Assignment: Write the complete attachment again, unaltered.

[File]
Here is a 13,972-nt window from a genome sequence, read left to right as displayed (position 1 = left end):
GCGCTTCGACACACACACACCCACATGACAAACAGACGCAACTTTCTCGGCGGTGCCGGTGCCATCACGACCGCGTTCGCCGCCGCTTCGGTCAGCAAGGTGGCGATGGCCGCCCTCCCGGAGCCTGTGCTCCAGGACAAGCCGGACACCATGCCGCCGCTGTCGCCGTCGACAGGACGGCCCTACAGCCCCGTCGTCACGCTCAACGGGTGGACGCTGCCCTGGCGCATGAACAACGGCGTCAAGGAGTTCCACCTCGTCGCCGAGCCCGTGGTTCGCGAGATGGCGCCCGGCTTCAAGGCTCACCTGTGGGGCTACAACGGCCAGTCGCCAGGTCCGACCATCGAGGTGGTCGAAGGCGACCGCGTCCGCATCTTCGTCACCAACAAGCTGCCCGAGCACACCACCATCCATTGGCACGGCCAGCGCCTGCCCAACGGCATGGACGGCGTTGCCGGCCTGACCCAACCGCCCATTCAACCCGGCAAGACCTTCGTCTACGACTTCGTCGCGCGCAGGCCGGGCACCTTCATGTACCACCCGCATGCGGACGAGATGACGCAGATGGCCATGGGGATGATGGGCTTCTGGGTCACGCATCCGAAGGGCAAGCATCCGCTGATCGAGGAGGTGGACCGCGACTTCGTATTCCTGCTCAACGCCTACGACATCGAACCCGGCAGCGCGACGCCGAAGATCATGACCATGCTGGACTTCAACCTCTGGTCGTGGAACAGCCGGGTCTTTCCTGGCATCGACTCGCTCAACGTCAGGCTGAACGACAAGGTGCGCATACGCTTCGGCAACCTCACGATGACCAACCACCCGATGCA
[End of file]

Here is a 13,972-nt window from a genome sequence, read left to right as displayed (position 1 = left end):
GCGCTTCGACACACACACACCCACATGACAAACAGACGCAACTTTCTCGGCGGTGCCGGTGCCATCACGACCGCGTTCGCCGCCGCTTCGGTCAGCAAGGTGGCGATGGCCGCCCTCCCGGAGCCTGTGCTCCAGGACAAGCCGGACACCATGCCGCCGCTGTCGCCGTCGACAGGACGGCCCTACAGCCCCGTCGTCACGCTCAACGGGTGGACGCTGCCCTGGCGCATGAACAACGGCGTCAAGGAGTTCCACCTCGTCGCCGAGCCCGTGGTTCGCGAGATGGCGCCCGGCTTCAAGGCTCACCTGTGGGGCTACAACGGCCAGTCGCCAGGTCCGACCATCGAGGTGGTCGAAGGCGACCGCGTCCGCATCTTCGTCACCAACAAGCTGCCCGAGCACACCACCATCCATTGGCACGGCCAGCGCCTGCCCAACGGCATGGACGGCGTTGCCGGCCTGACCCAACCGCCCATTCAACCCGGCAAGACCTTCGTCTACGACTTCGTCGCGCGCAGGCCGGGCACCTTCATGTACCACCCGCATGCGGACGAGATGACGCAGATGGCCATGGGGATGATGGGCTTCTGGGTCACGCATCCGAAGGGCAAGCATCCGCTGATCGAGGAGGTGGACCGCGACTTCGTATTCCTGCTCAACGCCTACGACATCGAACCCGGCAGCGCGACGCCGAAGATCATGACCATGCTGGACTTCAACCTCTGGTCGTGGAACAGCCGGGTCTTTCCTGGCATCGACTCGCTCAACGTCAGGCTGAACGACAAGGTGCGCATACGCTTCGGCAACCTCACGATGACCAACCACCCGATGCA